Back to the Future

As we close in on Christmas at 118 Henry Street, we are also closing in on the 1920’s in the kitchen annex. With the walls and wood trim sanded back to the original finishes and the windows being restored, the only obstacle to circa 1921 is the linoleum covering the wood floor. Likely, we will let it lie to protect the pine boards until the room is nearly complete.

Sanding the walls is a big chore but it does several positive things for the restoration. First, and foremost, it cleans the walls of all loose paint, grease, dirt, and other remnants of occupant history intermediate to the first owners and ourselves. Secondly, it smooths out the finish, eliminating all the paint droplets, smoothing nail holes, gouges, etc. Lastly, using a coarse 60 grit on the wall creates a tooth to which the� plaster skim coat can adhere.

Kitchen Annex with sanded walls and trim

Way big, old fashioned windows are one of my primary attractions to old houses. Natural light, available at all times of the day and all seasons of the year, is hard to come by in most newer houses. Consequently, window restoration was one of the first techniqes I acquired after moving to Henry Street. John Leeke’s HistoricHomeWorks.com was, and is, invaluable for anyone concerned with restoration and preservation of old houses.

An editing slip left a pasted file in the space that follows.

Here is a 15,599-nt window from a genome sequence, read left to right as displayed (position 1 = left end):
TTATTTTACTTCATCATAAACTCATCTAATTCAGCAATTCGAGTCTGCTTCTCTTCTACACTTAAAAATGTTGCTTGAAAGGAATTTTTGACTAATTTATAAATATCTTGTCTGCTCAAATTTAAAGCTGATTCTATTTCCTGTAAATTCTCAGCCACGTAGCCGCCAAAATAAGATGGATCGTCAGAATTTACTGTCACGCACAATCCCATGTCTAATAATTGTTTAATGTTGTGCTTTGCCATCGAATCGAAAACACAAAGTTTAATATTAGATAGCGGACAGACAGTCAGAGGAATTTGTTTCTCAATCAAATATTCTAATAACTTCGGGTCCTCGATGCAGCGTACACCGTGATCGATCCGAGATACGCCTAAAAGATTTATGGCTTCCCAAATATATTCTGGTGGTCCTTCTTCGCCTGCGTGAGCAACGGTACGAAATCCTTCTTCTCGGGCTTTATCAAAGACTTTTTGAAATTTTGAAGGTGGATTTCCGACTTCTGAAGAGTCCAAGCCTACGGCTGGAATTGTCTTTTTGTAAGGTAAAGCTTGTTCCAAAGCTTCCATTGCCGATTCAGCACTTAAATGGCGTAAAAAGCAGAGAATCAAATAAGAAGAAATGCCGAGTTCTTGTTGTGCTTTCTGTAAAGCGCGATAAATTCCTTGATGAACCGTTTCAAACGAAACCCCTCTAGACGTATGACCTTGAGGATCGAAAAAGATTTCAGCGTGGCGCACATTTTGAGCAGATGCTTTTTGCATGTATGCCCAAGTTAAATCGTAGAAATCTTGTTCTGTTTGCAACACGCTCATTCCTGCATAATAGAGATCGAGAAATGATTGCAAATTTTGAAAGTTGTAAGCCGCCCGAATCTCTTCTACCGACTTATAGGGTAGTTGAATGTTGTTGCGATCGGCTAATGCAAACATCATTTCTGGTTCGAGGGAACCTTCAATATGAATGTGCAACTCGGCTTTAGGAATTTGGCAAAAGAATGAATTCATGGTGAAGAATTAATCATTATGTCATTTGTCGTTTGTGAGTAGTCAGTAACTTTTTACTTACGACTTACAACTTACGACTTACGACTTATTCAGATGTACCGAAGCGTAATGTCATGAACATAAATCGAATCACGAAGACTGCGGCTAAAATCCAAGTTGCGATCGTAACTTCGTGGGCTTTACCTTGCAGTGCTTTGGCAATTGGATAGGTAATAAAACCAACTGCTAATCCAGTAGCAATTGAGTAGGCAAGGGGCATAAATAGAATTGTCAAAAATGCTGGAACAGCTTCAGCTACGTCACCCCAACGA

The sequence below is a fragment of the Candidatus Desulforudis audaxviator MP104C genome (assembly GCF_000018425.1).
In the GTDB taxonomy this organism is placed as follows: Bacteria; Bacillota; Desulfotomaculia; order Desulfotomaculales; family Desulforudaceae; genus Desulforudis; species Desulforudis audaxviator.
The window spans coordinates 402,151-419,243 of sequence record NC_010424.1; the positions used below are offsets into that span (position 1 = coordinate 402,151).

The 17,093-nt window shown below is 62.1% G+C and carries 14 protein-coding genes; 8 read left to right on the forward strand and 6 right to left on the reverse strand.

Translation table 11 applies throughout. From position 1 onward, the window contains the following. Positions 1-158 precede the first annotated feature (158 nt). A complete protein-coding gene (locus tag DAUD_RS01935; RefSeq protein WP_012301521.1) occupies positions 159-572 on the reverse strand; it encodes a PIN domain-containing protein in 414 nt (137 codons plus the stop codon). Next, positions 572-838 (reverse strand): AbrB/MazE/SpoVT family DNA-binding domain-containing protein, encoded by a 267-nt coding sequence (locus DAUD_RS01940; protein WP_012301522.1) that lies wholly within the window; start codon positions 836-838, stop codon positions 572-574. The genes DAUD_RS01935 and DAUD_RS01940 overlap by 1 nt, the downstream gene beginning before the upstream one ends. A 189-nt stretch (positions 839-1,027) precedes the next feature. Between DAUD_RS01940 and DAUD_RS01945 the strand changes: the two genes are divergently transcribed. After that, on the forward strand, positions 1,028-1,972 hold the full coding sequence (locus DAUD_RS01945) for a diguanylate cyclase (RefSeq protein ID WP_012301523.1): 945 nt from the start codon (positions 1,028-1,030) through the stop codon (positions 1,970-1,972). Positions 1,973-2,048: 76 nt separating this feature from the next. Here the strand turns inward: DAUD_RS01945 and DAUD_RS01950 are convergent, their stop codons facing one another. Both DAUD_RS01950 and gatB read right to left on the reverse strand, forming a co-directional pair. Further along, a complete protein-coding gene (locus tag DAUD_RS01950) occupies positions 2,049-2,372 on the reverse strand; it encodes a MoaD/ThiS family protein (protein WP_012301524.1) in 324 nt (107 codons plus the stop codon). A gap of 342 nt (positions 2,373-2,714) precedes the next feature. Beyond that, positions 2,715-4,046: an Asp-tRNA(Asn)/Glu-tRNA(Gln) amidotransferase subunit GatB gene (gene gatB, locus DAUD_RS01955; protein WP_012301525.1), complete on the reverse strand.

My old fashioned, double sash windows can be completely disassembled, repaired and re-installed in about 8 hours each. Here is a picture of the disassembled window frame and a shot of the sash weights normally hidden inside the wall cavity.

Window on the mend

Old fashioned sash weights

After the holiday, we have a few days off from work that should finish the windows.

For now, hope you have a good holiday!